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New drone has no pilot anywhere, so who's accountable?

The Navy is testing an autonomous plane that will land on an aircraft carrier. The prospect of heavily armed aircraft screaming through the skies without direct human control is unnerving to many.

January 26, 2012|By W.J. Hennigan, Los Angeles Times

"Increasingly humans will no longer be 'in the loop' but rather 'on the loop' — monitoring the execution of certain decisions," the report said. "Authorizing a machine to make lethal combat decisions is contingent upon political and military leaders resolving legal and ethical questions."

Peter W. Singer, author of "Wired for War," a book about robotic warfare, said automated military targeting systems are under development. But before autonomous aerial drones are sent on seek-and-destroy missions, he said, the military must first prove that it can pull off simpler tasks, such as refueling and reconnaissance missions.

That's where the X-47B comes in.

"Like it or not, autonomy is the future," Singer said. "The X-47 is one of many programs that aim to perfect the technology."

The X-47B is an experimental jet — that's what the X stands for — and is designed to demonstrate new technology, such as automated takeoffs, landings and refueling. The drone also has a fully capable weapons bay with a payload capacity of 4,500 pounds, but the Navy said it has no plans to arm it.

The Navy is now testing two of the aircraft, which were built behind razor-wire fences at Northrop Grumman Corp.'s expansive complex in Palmdale, where the company manufactured the B-2 stealth bomber.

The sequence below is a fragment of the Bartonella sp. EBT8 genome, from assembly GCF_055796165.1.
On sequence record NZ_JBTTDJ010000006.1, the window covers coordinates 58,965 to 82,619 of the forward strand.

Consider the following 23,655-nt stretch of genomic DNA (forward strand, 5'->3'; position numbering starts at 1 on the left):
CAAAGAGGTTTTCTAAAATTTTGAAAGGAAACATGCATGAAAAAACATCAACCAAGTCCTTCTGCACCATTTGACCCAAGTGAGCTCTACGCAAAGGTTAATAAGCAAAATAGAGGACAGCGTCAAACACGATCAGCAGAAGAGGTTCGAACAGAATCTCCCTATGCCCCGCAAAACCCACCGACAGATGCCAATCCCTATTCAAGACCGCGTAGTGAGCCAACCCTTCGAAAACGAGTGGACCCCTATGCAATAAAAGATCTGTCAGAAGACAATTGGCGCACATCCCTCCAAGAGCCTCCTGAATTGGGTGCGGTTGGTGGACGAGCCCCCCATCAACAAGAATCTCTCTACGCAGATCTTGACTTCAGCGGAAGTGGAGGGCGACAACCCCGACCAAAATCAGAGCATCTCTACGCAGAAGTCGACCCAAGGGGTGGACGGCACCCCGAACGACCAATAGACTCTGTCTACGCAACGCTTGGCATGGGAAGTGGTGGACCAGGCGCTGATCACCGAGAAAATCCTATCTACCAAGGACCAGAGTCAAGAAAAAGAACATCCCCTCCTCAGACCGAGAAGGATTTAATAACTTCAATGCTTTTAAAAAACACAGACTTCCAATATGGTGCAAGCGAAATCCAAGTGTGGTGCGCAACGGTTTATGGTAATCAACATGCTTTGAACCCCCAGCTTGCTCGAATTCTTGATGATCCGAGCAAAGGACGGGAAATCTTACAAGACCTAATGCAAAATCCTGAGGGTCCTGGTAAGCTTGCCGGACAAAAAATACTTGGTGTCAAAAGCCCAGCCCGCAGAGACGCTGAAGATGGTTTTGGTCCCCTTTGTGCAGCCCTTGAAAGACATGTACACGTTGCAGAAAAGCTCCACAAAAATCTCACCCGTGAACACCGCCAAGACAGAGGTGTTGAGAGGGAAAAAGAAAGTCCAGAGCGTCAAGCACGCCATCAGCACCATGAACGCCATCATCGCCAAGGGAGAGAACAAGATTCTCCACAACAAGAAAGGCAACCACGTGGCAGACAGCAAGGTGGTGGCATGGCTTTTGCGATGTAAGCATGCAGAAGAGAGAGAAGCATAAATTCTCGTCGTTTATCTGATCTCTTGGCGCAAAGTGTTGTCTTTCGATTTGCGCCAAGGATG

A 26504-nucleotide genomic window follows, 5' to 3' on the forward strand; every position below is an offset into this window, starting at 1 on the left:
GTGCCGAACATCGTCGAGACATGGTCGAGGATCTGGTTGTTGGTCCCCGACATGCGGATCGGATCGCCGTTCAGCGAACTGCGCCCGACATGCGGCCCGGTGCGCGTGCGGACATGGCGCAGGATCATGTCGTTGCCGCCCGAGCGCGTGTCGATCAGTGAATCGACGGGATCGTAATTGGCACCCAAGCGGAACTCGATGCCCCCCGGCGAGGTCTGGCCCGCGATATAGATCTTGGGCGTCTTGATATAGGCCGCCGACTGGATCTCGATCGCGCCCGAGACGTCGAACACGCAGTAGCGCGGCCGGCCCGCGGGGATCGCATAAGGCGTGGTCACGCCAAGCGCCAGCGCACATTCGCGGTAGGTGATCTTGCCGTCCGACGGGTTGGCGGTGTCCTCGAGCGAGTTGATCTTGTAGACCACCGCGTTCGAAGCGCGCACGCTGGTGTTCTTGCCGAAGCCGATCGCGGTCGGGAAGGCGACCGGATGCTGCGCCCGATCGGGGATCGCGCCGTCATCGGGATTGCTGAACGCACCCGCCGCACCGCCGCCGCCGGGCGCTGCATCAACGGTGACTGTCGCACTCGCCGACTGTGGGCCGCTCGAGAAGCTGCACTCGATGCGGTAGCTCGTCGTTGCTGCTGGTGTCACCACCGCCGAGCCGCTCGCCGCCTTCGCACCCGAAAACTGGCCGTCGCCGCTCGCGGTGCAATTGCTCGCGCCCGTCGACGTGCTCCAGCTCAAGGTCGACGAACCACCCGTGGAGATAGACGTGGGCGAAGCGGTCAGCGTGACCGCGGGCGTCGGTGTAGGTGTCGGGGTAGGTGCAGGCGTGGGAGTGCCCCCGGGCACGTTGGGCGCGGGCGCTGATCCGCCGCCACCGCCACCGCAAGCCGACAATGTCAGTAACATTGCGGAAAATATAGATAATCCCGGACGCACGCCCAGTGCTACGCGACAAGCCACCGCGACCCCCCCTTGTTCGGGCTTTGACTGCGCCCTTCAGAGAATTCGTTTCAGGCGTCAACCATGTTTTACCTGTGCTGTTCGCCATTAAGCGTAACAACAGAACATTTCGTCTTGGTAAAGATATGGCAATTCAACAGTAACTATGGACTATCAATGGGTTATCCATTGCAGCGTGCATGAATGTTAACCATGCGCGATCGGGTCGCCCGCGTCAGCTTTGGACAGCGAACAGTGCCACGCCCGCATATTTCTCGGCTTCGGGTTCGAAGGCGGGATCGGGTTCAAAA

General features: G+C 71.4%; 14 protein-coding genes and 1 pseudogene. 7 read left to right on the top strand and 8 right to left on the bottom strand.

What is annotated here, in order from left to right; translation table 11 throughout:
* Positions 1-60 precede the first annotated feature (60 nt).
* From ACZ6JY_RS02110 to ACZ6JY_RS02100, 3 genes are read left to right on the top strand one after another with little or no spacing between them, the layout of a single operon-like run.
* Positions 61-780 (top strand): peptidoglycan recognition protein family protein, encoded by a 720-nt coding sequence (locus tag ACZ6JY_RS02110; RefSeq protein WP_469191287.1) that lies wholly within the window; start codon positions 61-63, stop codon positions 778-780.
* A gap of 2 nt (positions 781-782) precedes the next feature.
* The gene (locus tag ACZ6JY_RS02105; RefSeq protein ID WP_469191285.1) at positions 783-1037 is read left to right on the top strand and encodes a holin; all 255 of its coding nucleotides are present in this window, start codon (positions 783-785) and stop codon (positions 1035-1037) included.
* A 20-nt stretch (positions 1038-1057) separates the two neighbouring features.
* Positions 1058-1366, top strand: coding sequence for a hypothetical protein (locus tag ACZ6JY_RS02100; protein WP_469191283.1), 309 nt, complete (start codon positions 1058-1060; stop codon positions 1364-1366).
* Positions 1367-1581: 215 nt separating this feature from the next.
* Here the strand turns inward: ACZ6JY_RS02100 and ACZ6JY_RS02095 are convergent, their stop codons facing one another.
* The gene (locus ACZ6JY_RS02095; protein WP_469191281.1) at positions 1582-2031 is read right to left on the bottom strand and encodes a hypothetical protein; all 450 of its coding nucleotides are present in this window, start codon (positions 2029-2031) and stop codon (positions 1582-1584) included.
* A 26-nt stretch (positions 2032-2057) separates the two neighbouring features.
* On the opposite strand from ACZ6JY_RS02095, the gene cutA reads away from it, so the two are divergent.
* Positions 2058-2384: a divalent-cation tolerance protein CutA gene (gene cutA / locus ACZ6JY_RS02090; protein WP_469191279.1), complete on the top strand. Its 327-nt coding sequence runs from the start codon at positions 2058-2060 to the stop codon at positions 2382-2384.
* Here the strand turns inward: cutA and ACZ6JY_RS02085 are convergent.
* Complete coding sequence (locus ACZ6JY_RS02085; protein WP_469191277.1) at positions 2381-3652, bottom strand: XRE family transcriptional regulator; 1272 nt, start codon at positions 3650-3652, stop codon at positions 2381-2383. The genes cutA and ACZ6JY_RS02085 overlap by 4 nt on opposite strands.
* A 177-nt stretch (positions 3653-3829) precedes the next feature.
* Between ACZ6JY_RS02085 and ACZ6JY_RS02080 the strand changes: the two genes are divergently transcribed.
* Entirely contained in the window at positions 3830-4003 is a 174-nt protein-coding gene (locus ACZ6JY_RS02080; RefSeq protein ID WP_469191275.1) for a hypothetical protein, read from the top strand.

Funded under a $635.8-million contract awarded by the Navy in 2007, the X-47B Unmanned Combat Air System Carrier Demonstration program has grown in cost to an estimated $813 million.

Last February, the first X-47B had its maiden flight from Edwards Air Force Base, where it continued testing until last month when it was carried from the Mojave Desert to Naval Air Station Patuxent River in southern Maryland. It is there that the next stage of the demonstration program begins.

The drone is slated to first land on a carrier by 2013, relying on pinpoint GPS coordinates and advanced avionics. The carrier's computers digitally transmit the carrier's speed, cross-winds and other data to the drone as it approaches from miles away.

The X-47B will not only land itself, but will also know what kind of weapons it is carrying, when and where it needs to refuel with an aerial tanker, and whether there's a nearby threat, said Carl Johnson, Northrop's X-47B program manager. "It will do its own math and decide what it should do next."

william.hennigan@latimes.com

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